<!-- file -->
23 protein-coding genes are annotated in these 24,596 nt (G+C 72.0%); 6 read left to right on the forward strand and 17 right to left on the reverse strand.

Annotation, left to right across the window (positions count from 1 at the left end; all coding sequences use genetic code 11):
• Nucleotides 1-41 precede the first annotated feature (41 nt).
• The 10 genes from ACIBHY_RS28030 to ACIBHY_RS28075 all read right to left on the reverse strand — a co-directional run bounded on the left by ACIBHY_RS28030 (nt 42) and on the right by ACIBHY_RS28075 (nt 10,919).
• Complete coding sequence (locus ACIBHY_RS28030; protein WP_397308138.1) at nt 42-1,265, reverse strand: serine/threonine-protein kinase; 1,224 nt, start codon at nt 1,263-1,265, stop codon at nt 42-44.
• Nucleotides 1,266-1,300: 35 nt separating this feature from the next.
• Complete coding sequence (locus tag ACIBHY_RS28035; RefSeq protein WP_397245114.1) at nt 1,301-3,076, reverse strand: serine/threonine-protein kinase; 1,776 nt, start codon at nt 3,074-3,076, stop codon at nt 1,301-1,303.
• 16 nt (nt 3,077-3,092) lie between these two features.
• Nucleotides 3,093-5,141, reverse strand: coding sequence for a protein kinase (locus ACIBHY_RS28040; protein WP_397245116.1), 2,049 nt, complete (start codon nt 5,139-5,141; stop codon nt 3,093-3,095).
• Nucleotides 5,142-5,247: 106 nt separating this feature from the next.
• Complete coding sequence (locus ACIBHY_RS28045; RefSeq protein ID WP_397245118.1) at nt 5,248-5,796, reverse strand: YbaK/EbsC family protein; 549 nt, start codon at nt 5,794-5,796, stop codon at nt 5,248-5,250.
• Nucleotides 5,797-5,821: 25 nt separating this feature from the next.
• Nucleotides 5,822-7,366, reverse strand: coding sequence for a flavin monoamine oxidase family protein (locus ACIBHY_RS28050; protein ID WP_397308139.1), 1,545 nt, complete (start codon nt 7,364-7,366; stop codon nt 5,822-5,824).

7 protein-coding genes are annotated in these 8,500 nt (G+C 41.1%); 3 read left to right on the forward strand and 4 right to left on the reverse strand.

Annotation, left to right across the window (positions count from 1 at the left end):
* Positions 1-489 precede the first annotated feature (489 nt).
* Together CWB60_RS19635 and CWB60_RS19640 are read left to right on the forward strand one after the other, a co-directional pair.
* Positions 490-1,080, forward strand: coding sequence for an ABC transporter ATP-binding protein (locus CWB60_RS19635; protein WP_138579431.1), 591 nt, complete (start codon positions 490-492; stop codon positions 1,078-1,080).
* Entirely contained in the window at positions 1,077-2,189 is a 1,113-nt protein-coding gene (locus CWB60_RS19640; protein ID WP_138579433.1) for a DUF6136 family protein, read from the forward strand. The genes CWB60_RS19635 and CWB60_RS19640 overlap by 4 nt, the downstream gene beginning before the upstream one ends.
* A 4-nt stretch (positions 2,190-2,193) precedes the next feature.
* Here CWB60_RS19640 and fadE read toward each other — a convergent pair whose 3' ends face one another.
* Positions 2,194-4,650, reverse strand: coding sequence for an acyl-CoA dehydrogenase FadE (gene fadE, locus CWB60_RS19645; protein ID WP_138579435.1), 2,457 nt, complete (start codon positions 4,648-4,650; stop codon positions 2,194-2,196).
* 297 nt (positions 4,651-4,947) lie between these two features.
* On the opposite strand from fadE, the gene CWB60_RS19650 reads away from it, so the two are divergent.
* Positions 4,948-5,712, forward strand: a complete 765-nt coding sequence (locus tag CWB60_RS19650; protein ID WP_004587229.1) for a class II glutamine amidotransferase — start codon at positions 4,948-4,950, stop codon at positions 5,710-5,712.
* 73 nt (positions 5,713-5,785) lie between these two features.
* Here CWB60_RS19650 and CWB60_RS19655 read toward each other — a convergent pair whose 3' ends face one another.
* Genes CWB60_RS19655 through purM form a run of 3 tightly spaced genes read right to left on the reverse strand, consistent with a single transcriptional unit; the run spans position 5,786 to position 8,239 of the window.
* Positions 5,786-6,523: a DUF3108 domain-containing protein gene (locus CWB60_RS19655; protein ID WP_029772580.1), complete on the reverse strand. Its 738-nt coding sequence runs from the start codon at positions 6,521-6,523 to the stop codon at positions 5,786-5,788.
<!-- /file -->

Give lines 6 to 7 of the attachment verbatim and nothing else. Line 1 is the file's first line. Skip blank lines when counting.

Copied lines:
• Nucleotides 1,266-1,300: 35 nt separating this feature from the next.
• Complete coding sequence (locus tag ACIBHY_RS28035; RefSeq protein WP_397245114.1) at nt 1,301-3,076, reverse strand: serine/threonine-protein kinase; 1,776 nt, start codon at nt 3,074-3,076, stop codon at nt 1,301-1,303.